USA might want to consider changing its tag line from "Characters Welcome" to "Welcome to Summer."
Beginning with the groundbreaking
The network, known for its "blue sky programming," has six scripted dramas this year — five returning and one new. As it enters its final season, the terrific
FOR THE RECORD:
"Graceland": In the June 6 Calendar section, a review of the new USA series "Graceland" said that the pilot was directed by Renny Harlin. The pilot was directed by Russell Fine.
Based, apparently, on real events, "Graceland" revolves around a beachfront condo in Southern California that is home to an assortment of agents from the FBI, the DEA and U.S. Customs. Overseen by "legendary" FBI agent/surfer dude/Zen master Paul Briggs ("Rescue Me's"
Which we will get to know, as we so often do in such stories, through the eyes of the newcomer: in this case Mike Warren (Aaron Tveit). A newly anointed FBI agent who thought he had scored a desk job in
Radiating top-of-the-class geekiness, Mike's job for the first 30 minutes is to look wide-eyed and confused as he encounters his disparate new housemates: mischievous fellow agent Johnny (Manny Montana), cranky customs agent Dale (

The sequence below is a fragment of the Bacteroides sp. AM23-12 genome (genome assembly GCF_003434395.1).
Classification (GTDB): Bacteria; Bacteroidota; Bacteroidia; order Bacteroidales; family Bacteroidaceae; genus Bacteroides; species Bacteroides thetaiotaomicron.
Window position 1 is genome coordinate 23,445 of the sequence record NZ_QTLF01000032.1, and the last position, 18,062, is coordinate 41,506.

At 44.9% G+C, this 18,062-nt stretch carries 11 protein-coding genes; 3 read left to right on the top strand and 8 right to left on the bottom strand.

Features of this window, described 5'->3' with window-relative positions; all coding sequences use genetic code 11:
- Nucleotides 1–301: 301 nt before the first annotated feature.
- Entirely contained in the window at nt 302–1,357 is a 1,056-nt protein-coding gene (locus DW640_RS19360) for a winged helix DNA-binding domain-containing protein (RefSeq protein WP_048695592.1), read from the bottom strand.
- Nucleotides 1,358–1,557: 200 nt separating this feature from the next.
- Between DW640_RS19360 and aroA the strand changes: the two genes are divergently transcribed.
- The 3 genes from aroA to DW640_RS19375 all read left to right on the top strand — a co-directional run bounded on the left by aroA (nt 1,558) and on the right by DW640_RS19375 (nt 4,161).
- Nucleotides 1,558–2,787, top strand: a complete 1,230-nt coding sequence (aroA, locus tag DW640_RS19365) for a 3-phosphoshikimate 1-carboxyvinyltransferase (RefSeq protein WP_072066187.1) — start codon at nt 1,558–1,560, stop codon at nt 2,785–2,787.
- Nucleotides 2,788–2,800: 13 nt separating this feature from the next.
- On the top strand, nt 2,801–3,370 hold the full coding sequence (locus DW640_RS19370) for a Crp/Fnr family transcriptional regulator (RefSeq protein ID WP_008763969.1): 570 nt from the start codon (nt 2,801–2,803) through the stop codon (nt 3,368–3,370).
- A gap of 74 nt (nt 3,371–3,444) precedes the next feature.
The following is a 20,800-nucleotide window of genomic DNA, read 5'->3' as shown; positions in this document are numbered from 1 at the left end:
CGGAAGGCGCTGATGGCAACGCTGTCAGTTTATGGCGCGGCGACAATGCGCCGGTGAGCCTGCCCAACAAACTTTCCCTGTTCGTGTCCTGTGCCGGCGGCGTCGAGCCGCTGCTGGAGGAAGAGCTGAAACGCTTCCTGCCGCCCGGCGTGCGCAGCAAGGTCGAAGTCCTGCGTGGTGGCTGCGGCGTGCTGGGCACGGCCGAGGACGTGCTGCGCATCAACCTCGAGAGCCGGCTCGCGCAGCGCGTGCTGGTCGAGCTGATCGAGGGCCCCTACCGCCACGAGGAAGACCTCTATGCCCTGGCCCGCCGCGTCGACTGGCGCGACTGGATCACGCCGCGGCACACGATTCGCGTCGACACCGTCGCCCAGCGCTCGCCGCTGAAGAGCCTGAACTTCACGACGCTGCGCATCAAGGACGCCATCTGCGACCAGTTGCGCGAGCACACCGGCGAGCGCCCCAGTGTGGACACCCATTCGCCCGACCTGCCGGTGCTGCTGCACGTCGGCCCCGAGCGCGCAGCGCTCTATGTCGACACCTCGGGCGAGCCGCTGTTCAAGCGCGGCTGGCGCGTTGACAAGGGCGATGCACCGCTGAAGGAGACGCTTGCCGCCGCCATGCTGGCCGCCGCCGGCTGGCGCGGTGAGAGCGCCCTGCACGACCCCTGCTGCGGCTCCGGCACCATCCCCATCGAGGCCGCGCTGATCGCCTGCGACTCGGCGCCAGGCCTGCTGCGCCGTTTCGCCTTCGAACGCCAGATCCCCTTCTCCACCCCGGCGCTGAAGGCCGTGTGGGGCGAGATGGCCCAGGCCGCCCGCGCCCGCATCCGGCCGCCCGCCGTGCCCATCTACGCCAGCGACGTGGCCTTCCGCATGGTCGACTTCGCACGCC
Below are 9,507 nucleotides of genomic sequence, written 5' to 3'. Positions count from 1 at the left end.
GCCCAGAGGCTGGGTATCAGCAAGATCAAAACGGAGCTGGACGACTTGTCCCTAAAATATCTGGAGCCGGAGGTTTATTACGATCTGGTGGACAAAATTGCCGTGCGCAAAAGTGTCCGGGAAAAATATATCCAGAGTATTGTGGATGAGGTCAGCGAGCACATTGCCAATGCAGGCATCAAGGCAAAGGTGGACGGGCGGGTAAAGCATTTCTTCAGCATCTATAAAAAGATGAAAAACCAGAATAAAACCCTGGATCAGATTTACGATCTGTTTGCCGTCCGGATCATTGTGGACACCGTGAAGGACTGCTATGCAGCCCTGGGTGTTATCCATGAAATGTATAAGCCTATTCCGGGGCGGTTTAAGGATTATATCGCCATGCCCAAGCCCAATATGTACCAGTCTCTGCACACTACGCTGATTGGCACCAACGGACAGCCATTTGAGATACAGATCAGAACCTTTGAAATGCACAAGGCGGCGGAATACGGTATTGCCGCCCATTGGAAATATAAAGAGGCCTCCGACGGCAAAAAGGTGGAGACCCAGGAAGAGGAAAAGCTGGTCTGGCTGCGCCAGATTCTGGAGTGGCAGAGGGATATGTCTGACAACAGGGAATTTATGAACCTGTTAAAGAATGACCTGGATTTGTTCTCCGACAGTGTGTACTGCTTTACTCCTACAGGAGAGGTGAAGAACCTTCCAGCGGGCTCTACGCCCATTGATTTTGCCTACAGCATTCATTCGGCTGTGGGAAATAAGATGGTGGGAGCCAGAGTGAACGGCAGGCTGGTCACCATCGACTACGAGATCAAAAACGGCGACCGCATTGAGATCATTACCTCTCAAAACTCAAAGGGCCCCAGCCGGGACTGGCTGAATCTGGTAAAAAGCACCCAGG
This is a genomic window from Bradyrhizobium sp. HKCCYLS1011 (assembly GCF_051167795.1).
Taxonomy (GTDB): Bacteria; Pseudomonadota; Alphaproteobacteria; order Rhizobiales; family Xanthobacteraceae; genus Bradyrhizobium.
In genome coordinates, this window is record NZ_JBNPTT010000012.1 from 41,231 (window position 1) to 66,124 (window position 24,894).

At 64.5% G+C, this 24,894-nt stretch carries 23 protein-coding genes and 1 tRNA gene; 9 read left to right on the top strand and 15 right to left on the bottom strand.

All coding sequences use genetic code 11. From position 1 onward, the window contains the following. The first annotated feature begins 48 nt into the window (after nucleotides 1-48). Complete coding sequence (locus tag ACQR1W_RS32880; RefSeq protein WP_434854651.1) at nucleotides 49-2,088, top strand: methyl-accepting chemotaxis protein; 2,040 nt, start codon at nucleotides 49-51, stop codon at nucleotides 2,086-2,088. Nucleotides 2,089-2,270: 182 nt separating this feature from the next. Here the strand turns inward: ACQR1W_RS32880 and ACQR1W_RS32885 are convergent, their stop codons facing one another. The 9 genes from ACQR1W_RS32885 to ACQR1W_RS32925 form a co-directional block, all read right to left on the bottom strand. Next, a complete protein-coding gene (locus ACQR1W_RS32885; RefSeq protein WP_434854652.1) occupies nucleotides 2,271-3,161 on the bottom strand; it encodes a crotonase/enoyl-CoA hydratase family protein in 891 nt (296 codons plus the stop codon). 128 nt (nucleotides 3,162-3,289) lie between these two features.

Until, of course, an operation goes down in which Mike becomes a key player and everyone reveals their talent, quick-thinking and courage, not to mention a few secrets that will propel the show's larger narrative arc.
USA would like us to consider "Graceland" an expansion of the brand — a darker version of its traditionally light 'n' bright fare. Creator Jeff Eastin (
Eastin also, mercifully, avoids any sexual-tension-between-agents subplots. But for all its potentially serious border issues, "Graceland" chooses shade over shadow and remains true to the bromance canon — Paul may have a dark side, but he is very clearly a hero. One who surfs, so how dark can the show go, really?
"Graceland" is an entertaining addition to a strong summer lineup in which attractive people trade witty banter and engage in serious work that provides good clean episodic fun while teaching the main characters the importance of love and loyalty.
And what's wrong with that? Nothing at all. A show doesn't need an R rating to be good television.
When: 10 p.m. Thursday
Rating: TV-14-L (may be unsuitable for children under the age of 14 with an advisory for coarse language)